Lamentations

AFTER the Babylonian invasion of 586 bc, Jerusalem and its temple lay in ruins. The inspired writer (probably Jeremiah) knew that these troubles had been allowed by God because of His people the Jews’ refusal to respond to Him.

The book of Lamentations contains a series of poems about the desolation of Jerusalem and the sufferings of the Jews.

Despised and Rejected

Chapter 1 is a sad commentary on the plight of the Jews, who would be despised and rejected by the world, just as God had been despised and rejected by them. The lamentations about God and His people are reflected in the sorrows and sufferings of Jesus. He bore “the yoke in his youth” (3:27) and gave “his cheek to the one who strikes him” (3:30) for the transgressions of others. These are echoes of Isaiah’s great prophecy of Jesus Christ:

He was oppressed and he was afflicted, yet he opened not His mouth; he was led as a lamb to the slaughter, and as a sheep before its shearers is silent, so he opened not his mouth. He was taken from prison and from judgment, and who will declare his generation? For he was cut off from the land of the living; for the transgressions of My people he was stricken (Isaiah 53:7–8).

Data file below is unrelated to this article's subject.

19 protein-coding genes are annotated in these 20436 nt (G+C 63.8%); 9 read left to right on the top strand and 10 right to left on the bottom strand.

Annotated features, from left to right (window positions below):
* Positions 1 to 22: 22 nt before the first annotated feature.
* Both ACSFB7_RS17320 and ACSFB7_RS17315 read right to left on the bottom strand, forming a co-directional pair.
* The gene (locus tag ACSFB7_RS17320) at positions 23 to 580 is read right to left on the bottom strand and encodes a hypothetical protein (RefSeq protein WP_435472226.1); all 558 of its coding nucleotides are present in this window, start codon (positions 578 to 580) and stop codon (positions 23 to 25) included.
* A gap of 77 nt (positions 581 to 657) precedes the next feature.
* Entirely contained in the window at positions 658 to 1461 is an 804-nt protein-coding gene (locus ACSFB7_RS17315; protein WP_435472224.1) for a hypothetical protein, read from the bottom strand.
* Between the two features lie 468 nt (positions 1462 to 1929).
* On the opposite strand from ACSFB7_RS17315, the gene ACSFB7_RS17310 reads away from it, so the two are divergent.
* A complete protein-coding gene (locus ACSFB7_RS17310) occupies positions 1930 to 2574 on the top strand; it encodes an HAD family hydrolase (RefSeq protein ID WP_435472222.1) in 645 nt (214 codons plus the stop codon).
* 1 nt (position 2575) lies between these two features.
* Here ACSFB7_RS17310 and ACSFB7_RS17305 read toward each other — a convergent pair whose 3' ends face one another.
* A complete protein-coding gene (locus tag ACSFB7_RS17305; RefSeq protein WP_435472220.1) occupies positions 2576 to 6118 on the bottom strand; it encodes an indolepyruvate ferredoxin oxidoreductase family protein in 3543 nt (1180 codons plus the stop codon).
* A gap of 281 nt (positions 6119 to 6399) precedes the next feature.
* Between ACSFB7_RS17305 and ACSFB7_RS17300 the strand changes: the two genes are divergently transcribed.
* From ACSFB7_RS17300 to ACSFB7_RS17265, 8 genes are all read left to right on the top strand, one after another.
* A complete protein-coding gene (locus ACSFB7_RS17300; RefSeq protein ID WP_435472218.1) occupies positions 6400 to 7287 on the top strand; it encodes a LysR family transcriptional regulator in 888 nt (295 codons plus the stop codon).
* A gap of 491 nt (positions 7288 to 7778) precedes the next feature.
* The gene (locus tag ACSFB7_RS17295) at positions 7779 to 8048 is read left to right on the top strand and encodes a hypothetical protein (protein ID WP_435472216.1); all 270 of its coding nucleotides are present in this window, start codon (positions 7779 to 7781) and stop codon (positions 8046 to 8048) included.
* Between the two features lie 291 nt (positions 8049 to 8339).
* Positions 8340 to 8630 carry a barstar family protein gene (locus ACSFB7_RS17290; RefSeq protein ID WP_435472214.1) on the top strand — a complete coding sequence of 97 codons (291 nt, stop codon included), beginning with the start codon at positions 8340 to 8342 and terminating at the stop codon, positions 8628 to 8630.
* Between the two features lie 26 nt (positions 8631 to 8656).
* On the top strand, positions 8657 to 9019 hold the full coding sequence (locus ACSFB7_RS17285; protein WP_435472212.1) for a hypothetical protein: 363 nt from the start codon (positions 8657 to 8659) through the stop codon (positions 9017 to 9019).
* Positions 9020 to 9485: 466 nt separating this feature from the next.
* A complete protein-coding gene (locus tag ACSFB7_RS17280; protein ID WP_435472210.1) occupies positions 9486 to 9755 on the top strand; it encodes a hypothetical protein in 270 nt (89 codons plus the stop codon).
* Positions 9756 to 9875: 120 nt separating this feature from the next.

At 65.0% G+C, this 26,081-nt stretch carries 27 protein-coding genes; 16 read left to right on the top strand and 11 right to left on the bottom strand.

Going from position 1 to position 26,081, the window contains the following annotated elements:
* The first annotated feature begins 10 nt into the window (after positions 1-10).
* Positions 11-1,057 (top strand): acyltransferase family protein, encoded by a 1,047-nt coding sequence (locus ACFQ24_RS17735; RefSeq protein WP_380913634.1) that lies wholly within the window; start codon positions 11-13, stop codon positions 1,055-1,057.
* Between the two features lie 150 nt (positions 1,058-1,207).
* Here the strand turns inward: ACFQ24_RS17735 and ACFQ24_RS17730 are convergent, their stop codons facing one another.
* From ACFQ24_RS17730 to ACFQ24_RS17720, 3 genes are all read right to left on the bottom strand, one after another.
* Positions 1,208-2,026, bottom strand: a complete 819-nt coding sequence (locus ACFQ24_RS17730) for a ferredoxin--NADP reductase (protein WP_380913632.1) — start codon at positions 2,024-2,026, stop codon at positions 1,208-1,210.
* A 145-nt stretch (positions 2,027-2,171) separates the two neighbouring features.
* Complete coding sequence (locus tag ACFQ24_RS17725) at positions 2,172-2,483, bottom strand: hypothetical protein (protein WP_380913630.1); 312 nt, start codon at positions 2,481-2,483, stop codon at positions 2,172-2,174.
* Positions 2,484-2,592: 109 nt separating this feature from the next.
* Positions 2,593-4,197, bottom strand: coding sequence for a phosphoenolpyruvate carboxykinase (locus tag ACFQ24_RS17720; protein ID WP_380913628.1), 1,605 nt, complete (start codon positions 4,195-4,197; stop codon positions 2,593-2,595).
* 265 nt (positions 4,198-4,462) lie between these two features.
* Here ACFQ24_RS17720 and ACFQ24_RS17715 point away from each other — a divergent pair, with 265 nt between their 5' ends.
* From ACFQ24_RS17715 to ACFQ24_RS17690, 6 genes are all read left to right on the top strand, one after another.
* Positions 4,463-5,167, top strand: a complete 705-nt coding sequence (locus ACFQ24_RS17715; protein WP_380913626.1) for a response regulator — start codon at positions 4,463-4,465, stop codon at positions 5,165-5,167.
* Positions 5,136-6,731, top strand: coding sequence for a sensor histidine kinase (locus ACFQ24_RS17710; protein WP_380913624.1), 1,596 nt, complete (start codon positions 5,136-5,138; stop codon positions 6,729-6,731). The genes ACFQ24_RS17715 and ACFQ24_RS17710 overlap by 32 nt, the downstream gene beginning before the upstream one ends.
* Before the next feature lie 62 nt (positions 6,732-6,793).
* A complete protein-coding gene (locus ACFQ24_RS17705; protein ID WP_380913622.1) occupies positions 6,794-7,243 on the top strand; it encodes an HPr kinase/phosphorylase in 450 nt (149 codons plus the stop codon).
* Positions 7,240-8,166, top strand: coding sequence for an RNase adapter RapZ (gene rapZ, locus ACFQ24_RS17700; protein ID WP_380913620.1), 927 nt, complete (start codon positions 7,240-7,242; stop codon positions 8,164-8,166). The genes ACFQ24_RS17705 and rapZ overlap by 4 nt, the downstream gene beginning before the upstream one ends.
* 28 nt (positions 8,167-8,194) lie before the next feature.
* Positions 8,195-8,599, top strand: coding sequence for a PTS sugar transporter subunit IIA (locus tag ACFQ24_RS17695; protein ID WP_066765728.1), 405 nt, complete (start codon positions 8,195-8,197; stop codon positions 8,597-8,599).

Hebrew Acrostic

The book of Lamentations uses a poetic form called an acrostic: three of the five chapters (chapters 1, 2 and 4) have 22 stanzas corresponding to the number of the letters in the Hebrew alphabet; each verse commences with a letter of the alphabet, in order. Chapter 3 has 66 shorter verses, and groups of three verses start with the same letter. Chapter 5 does not follow an alphabetical pattern.

Norman Owen

By kind permission of ‘The Christadelphian’

Some interesting links with other parts of the Bible

Lamentations 1:12—see Matthew 27:39;  Luke 23:28. ➤

Lamentations 2:15—see Psalms 48:2;  50:2. ➤

Lamentations 3:30—see Isaiah 50:6;  Matthew 26:67.